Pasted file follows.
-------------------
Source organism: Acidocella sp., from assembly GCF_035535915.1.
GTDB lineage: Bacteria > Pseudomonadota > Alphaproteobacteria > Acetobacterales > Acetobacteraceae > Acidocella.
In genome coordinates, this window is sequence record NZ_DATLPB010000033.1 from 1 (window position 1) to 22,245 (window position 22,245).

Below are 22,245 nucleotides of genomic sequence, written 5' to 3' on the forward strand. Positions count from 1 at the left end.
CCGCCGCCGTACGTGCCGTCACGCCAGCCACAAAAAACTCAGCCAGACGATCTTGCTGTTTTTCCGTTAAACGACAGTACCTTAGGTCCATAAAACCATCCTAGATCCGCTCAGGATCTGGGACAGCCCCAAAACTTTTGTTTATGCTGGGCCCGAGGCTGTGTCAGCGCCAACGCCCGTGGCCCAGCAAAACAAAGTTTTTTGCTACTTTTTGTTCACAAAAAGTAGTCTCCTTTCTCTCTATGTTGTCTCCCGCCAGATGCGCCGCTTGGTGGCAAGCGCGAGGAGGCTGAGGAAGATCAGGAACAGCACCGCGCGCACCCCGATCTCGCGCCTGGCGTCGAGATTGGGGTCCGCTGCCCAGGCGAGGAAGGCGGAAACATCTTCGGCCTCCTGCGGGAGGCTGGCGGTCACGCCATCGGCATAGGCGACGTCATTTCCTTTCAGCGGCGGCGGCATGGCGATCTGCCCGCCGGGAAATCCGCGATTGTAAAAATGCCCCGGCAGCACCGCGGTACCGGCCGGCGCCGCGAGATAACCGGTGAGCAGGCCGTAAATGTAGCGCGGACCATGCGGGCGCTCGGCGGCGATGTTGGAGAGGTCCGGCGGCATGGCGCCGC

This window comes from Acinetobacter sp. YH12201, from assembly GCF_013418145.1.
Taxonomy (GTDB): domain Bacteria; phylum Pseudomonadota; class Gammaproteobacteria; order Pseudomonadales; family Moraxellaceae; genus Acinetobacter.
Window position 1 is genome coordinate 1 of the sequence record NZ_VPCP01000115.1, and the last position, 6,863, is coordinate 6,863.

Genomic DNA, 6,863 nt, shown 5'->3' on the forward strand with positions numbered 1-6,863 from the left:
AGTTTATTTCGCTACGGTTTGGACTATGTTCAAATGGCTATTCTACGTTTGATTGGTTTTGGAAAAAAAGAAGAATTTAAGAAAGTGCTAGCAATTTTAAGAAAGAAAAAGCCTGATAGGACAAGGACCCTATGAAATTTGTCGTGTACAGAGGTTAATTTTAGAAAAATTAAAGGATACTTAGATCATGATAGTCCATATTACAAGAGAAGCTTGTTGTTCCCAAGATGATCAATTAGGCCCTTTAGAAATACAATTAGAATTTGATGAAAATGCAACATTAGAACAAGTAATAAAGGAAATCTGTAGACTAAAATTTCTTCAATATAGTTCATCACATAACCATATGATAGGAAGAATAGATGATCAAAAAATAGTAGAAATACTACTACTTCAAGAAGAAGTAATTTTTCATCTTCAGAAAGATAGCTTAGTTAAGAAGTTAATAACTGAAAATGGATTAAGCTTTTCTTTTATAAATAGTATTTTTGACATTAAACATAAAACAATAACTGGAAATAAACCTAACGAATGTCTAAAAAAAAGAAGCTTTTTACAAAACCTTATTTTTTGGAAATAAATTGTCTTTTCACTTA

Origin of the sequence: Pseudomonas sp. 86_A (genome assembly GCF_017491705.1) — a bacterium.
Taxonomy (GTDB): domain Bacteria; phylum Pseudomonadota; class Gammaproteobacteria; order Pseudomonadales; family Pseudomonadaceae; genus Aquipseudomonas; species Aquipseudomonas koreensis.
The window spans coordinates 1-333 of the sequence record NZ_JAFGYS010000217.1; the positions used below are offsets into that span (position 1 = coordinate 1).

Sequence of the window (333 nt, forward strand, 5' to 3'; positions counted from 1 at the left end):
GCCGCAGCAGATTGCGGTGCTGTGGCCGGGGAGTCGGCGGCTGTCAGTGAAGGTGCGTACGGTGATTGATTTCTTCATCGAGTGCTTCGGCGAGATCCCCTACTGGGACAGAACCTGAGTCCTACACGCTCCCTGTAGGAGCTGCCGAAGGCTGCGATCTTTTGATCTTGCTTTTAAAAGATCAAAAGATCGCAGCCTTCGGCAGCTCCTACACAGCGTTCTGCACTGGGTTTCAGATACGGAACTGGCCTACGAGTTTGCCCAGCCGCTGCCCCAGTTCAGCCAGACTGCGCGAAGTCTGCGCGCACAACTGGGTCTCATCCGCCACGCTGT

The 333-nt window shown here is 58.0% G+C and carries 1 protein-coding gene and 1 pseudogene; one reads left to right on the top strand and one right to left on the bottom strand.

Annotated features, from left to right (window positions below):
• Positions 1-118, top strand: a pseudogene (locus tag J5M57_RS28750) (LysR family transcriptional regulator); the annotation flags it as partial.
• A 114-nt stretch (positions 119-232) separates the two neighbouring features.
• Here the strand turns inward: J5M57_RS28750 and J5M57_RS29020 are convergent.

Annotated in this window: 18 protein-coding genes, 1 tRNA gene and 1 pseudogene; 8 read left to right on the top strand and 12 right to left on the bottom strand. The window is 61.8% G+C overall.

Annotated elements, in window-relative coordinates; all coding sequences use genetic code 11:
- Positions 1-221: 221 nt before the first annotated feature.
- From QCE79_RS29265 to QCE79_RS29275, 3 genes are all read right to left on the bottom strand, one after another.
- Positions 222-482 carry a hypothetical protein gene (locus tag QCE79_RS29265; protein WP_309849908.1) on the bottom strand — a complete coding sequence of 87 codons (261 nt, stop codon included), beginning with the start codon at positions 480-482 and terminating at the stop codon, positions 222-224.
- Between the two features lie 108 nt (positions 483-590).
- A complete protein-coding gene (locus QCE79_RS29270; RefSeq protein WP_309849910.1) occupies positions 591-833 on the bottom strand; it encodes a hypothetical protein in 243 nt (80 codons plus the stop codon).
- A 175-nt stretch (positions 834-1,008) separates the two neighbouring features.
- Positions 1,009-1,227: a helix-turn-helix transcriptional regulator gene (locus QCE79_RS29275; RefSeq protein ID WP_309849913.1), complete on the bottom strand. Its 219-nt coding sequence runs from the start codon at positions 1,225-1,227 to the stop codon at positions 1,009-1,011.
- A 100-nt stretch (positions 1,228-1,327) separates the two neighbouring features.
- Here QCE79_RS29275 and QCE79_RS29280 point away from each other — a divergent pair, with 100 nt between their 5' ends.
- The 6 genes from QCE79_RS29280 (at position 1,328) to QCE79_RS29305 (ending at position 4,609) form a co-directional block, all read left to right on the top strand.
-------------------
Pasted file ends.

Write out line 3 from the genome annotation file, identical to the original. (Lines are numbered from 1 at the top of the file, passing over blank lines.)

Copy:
In genome coordinates, this window is sequence record NZ_DATLPB010000033.1 from 1 (window position 1) to 22,245 (window position 22,245).